Of parking and pirates

Four hundred Christmas hampers are being distributed today. Originally, the Food Bank Society of Whitehorse wasn't sure it would be able to deliver any. Last year, the hampers were given out thanks to a one-time donation.

Four hundred Christmas hampers are being distributed today.

Originally, the Food Bank Society of Whitehorse wasn’t sure it would be able to deliver any.

Last year, the hampers were given out thanks to a one-time donation.

This year, there are less and communities were asked to assess who is most needy, but every bit helps, said executive director Stephen Dunbar-Edge.

“Thanks to lots of donations, Food for Fines included, we will be doing hamper distributions for families who were not covered by Share the Spirit and also singles who normally are overlooked completely in these processes,” he said.

In December and November, the food bank saw about 500 clients, with each client representing more than two people, he said.

In total, the Food for Fines program, which sees city parking tickets paid by either food or cash donations, raised $7,800 – two thousand dollars more than last year.

In total, $4,365 came in cash and $3,435 came in food.

Kaushee’s Place, which runs a women’s emergency shelter and hotline in the territory, will share the donations with the food bank.

They are also in need of help.

“This time of year is usually fairly quiet,” said executive director Barbara McInerney. “Right now, it’s quite busy. Our occupancy is running more than 100 per cent a lot of time, so it will really help.”

The shelter has a 30-day time limit for women who come in. In that time, the women need to find a home or somewhere else to go.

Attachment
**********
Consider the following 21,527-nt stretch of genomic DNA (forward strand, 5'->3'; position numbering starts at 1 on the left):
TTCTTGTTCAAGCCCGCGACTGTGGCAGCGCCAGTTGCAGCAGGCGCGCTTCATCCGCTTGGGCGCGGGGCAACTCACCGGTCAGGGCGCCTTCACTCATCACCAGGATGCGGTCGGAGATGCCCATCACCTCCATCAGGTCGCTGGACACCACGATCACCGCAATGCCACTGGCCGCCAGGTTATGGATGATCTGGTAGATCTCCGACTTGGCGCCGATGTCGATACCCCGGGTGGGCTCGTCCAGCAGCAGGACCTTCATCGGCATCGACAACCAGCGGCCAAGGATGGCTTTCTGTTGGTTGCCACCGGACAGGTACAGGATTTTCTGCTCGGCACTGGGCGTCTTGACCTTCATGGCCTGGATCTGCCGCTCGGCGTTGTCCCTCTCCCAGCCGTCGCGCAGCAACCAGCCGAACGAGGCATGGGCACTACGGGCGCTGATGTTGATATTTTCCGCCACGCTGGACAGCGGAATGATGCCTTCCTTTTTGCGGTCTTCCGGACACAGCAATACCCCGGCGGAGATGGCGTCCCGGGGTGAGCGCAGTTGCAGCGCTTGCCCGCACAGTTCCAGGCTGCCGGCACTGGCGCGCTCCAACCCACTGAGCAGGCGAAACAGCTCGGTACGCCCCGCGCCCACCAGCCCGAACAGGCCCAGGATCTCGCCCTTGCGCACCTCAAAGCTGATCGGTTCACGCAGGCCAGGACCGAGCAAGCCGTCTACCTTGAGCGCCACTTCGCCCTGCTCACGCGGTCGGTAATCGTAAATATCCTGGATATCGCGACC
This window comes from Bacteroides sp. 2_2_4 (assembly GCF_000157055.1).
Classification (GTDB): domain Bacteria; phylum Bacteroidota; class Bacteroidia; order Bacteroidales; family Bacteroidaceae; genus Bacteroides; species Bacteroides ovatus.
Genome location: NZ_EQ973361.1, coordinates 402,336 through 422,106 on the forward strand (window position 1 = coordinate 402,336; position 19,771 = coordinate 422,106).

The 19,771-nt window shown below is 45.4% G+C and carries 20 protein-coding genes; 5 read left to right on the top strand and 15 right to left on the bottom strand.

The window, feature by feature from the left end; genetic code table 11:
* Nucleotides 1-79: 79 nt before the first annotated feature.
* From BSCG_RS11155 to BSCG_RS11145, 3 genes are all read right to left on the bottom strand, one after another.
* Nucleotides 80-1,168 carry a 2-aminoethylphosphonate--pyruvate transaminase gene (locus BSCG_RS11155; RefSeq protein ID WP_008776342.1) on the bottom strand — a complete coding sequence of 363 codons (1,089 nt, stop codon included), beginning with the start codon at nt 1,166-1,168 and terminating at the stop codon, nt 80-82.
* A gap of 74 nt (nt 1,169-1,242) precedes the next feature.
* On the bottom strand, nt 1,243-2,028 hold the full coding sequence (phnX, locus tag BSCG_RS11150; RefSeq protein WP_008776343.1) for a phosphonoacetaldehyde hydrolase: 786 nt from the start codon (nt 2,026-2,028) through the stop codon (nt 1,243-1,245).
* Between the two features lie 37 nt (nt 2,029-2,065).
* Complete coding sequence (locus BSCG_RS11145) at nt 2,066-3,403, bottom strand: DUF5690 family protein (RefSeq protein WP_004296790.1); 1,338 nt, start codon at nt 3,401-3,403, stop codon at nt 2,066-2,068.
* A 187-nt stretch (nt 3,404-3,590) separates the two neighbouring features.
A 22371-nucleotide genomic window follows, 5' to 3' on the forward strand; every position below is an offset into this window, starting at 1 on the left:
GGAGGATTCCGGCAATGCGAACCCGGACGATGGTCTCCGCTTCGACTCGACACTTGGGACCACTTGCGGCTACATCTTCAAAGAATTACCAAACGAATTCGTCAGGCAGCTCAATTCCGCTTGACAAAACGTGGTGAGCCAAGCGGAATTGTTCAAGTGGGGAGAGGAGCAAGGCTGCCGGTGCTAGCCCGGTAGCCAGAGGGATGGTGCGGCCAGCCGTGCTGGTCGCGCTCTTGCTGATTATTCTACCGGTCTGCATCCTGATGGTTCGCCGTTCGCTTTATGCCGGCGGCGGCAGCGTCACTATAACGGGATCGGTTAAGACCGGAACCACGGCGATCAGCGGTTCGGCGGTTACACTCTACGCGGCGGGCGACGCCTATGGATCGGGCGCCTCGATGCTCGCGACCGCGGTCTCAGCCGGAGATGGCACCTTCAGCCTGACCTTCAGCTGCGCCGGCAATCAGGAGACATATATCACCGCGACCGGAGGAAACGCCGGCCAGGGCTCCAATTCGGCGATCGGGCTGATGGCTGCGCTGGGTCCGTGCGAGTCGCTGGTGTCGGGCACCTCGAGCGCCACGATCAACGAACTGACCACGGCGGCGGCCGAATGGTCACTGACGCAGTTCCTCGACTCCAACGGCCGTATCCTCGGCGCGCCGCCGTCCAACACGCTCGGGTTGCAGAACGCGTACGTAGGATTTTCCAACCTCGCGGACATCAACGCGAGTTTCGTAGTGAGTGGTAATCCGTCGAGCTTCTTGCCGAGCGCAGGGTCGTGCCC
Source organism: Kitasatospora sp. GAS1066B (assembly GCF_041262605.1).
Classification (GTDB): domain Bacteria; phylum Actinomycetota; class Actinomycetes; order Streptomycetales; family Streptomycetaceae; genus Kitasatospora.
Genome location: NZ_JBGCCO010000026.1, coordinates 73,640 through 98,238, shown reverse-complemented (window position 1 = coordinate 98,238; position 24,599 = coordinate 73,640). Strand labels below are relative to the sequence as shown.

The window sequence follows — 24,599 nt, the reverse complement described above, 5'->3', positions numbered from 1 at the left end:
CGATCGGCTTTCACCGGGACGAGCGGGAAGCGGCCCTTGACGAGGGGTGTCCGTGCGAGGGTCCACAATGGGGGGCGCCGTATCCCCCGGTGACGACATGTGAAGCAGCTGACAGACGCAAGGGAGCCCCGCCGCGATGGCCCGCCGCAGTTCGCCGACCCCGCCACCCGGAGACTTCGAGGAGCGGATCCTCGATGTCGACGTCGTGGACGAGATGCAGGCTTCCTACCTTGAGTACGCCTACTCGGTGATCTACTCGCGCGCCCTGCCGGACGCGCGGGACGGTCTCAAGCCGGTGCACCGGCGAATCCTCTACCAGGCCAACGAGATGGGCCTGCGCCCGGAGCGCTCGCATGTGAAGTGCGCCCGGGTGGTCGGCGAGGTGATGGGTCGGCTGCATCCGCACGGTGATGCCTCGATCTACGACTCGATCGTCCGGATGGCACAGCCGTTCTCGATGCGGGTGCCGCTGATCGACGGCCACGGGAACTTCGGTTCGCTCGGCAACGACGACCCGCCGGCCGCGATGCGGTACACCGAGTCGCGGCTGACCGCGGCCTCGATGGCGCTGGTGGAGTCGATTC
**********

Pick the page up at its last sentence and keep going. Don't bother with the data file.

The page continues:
The shelter has been extending that 30-day time limit more than ever before, said McInerney.

If you pay your parking ticket during the Food For Fines program, the money is automatically donated.

But citizens went far beyond their fines, said acting bylaw manager Brian Simmer.

The program ran for an extra three days this year, but there weren’t more bylaw officers on the beat, said Simmer.

The program was well publicized, said Dunbar-Edge.

“I had people call me up saying, ‘I just got a ticket, what do you need?’”

Surrounded by mounds of donated food, Whitehorse Mayor Bev Buckway presented Dunbar-Edge and McInerney with an oversized cheque.

“You can see that our citizens have been really generous,” she said. “A huge thank you goes out to our community for their involvement and their work and their support.”

Personally, Buckway gave $300 this year, $225 more than what Whitehorse’s own Dread Pirate Roberts challenged her to donate.

The challenge was extended to all city councillors and staff as well.

Councillor Betty Irwin said she loves the idea.

“Anyone who’s seen the movie knows that the Dread Pirate Roberts isn’t a person,” she says. “It was an identity, passed on. I think it’s a great idea. If you can have fun with something so serious, why not?”

Both Buckway and Irwin said they couldn’t speak to whether any other city staff met the pirate’s challenge, but Irwin said she left the $75 in dog food at the animal shelter with a note attached, saying it was from the dread pirate.

Councillor Dave Stockdale, who is the fundraising chair for the food bank, ignored the challenge, saying he donates a lot of his time and resources all the time.

“People can only access the food bank once a month,” said Irwin after the donation ceremony. “That’s not enough to keep a hungry person fed. There’s still hungry people, which means we’re not giving enough.”

Contact Roxanne Stasysyzn at

roxannes@yukon-news.com